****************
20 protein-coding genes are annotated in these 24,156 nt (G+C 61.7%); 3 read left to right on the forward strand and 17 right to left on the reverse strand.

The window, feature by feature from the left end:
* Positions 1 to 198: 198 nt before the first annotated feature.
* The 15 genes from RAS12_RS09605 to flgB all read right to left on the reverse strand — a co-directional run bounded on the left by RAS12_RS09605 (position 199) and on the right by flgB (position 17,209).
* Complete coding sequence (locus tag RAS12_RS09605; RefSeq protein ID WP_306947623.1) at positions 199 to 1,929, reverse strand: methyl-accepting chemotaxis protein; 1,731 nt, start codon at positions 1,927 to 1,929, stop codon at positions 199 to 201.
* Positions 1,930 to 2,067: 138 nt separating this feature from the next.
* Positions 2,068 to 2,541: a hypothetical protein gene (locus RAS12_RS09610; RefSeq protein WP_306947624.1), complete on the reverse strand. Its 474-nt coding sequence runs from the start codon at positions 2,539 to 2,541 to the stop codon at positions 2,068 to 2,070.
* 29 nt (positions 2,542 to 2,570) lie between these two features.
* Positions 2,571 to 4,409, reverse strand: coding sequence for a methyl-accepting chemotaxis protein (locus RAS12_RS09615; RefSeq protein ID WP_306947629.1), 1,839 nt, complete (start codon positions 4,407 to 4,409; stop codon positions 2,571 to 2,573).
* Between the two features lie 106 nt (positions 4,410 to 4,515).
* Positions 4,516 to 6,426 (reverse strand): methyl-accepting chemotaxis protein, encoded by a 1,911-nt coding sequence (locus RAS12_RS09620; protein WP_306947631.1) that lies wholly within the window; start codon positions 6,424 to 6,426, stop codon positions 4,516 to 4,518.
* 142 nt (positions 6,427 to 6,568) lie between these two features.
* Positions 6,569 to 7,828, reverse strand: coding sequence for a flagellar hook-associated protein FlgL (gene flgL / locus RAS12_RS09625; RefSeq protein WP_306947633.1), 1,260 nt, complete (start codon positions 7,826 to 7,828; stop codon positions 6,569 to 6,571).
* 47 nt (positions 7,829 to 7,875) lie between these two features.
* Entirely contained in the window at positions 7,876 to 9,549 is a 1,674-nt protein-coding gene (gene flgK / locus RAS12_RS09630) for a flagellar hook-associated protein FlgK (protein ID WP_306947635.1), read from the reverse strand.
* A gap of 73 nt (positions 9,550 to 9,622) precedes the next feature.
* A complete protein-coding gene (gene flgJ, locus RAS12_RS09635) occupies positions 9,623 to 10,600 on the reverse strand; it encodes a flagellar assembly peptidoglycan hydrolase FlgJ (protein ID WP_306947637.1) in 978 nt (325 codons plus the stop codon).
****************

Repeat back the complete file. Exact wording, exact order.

20 protein-coding genes are annotated in these 24,156 nt (G+C 61.7%); 3 read left to right on the forward strand and 17 right to left on the reverse strand.

The window, feature by feature from the left end:
* Positions 1 to 198: 198 nt before the first annotated feature.
* The 15 genes from RAS12_RS09605 to flgB all read right to left on the reverse strand — a co-directional run bounded on the left by RAS12_RS09605 (position 199) and on the right by flgB (position 17,209).
* Complete coding sequence (locus tag RAS12_RS09605; RefSeq protein ID WP_306947623.1) at positions 199 to 1,929, reverse strand: methyl-accepting chemotaxis protein; 1,731 nt, start codon at positions 1,927 to 1,929, stop codon at positions 199 to 201.
* Positions 1,930 to 2,067: 138 nt separating this feature from the next.
* Positions 2,068 to 2,541: a hypothetical protein gene (locus RAS12_RS09610; RefSeq protein WP_306947624.1), complete on the reverse strand. Its 474-nt coding sequence runs from the start codon at positions 2,539 to 2,541 to the stop codon at positions 2,068 to 2,070.
* 29 nt (positions 2,542 to 2,570) lie between these two features.
* Positions 2,571 to 4,409, reverse strand: coding sequence for a methyl-accepting chemotaxis protein (locus RAS12_RS09615; RefSeq protein ID WP_306947629.1), 1,839 nt, complete (start codon positions 4,407 to 4,409; stop codon positions 2,571 to 2,573).
* Between the two features lie 106 nt (positions 4,410 to 4,515).
* Positions 4,516 to 6,426 (reverse strand): methyl-accepting chemotaxis protein, encoded by a 1,911-nt coding sequence (locus RAS12_RS09620; protein WP_306947631.1) that lies wholly within the window; start codon positions 6,424 to 6,426, stop codon positions 4,516 to 4,518.
* 142 nt (positions 6,427 to 6,568) lie between these two features.
* Positions 6,569 to 7,828, reverse strand: coding sequence for a flagellar hook-associated protein FlgL (gene flgL / locus RAS12_RS09625; RefSeq protein WP_306947633.1), 1,260 nt, complete (start codon positions 7,826 to 7,828; stop codon positions 6,569 to 6,571).
* 47 nt (positions 7,829 to 7,875) lie between these two features.
* Entirely contained in the window at positions 7,876 to 9,549 is a 1,674-nt protein-coding gene (gene flgK / locus RAS12_RS09630) for a flagellar hook-associated protein FlgK (protein ID WP_306947635.1), read from the reverse strand.
* A gap of 73 nt (positions 9,550 to 9,622) precedes the next feature.
* A complete protein-coding gene (gene flgJ, locus RAS12_RS09635) occupies positions 9,623 to 10,600 on the reverse strand; it encodes a flagellar assembly peptidoglycan hydrolase FlgJ (protein ID WP_306947637.1) in 978 nt (325 codons plus the stop codon).